Wednesday, September 03, 2008

Vallejo Ruling Imminent

Here is financial news from last evening: Vallejo (California) Bankruptcy Ruling Imminent. Why do I keep mentioning this? I won't repeat myself, but here is a graphic I put together comparing the city's bond debt historically and where it compares to Vallejo today.

Should probably treat this as a work in progress. These are my own calculations of the real (2007 dollars) debt per household in the City of Pittsburgh since 1970. I have appended to that where the bond+unfunded pension liability is per household for Pittsburgh and also the current comparable data (as comparable as I could deduce) data for Vallejo.

There are several caveats to the the comparability of the numbers for the two cities, most not worth getting into. The numbers I used did not include any health liabilities for either of the two cities and I'm not sure all of the long term debt for Vallejo is bond debt, some of it having been called. but from media reports I infer Vallejo has ~$80 mil in bond debt and ~$83 million in unfunded pension (again, excluding OPEB) liability and around 40 thousand households currently. Those numbers drive what I plotted for the Vallejo Data. For the city of Pittsburgh current bond debt is say $764 million + $569 million in unfunded pension liability and the number of households these days is around 130 thousand.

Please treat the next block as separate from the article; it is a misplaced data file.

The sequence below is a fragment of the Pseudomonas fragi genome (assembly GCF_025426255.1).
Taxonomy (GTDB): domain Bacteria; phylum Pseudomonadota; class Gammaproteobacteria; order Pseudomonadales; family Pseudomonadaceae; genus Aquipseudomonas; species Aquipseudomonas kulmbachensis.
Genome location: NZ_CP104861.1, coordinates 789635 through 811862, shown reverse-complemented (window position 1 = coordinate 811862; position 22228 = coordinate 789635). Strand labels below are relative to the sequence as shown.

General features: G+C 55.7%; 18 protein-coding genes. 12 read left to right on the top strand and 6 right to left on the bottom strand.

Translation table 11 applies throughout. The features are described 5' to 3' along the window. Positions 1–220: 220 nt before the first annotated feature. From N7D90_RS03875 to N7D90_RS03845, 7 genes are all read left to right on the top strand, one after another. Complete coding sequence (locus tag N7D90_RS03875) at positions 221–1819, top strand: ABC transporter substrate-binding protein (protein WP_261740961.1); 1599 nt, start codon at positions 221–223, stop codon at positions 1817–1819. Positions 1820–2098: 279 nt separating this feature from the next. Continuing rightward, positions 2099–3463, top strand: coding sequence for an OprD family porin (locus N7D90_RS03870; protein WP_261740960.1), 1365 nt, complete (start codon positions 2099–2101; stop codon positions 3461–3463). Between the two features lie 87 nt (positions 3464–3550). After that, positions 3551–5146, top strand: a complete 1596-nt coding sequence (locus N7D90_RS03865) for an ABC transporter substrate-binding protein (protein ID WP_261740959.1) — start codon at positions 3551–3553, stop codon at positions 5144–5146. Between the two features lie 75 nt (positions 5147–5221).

So does the Vallejo ruling matter? You decide. Honestly, I predict the Vallejo judge is going to throw out the petition by the city there to enter a formal Chapter 9 bankruptcy. Their financial condition just does not justify it. If debt levels mattered and Vallejo is declared bankrupt, then Pittsburgh should have declared bankruptcy years, if not decades, ago. One legalism is that technically debt levels do not matter the way they do in say a commercial bankruptcy, municipal bankruptcy, it's more about cash flow. So since there is money in the bank, the city is probably not about to declare bankruptcy right now, but there have been points in the past (say around 1993 when they decided to essentially sell off the water authority to raise cash to pay bills) when a bankruptcy filing would have been mostly undeniable.

It's kind of an aside, but possibly a more important story coming out of the Vallejo situation. Vallejo city government is not simply city workers' access to blogs and or the internet, but selectively blocking sites they can read.


Blogger Burgher Jon said...

That chart gives me more nightmares then Silence of the Lambs in HD.

Wednesday, September 03, 2008 9:05:00 AM  
Anonymous Anonymous said...

Chris, a question: At what point does Chapter 9 address the cash flow/debt level nexus? I would think that eventually excessive debt levels would create massive cash flow problems, infrastructure deterioration, etc. that might be difficult to quantify in a bankruptcy context. Is that being addressed in the Vallejo case?


Wednesday, September 03, 2008 9:43:00 PM  
Blogger C. Briem said...

Thus the key question that is unanswered. Since Bridgeport I don't think there is any clear idea of what the criteria is to apply Chap 9 in any situation as is facing a Vallejo or a Pittsburgh. Events like Orange County just don't compare in any way. I've asked lots of lawyers on this and I just have never heard an answer. Either the precedent does not exist to answer it, or precedent is irrelevant in such one-off situations as municipal bankruptcy. What happens when these situations are not so unique and a standard needs to be set? That's why we pay the lawyers.

Wednesday, September 03, 2008 11:42:00 PM  

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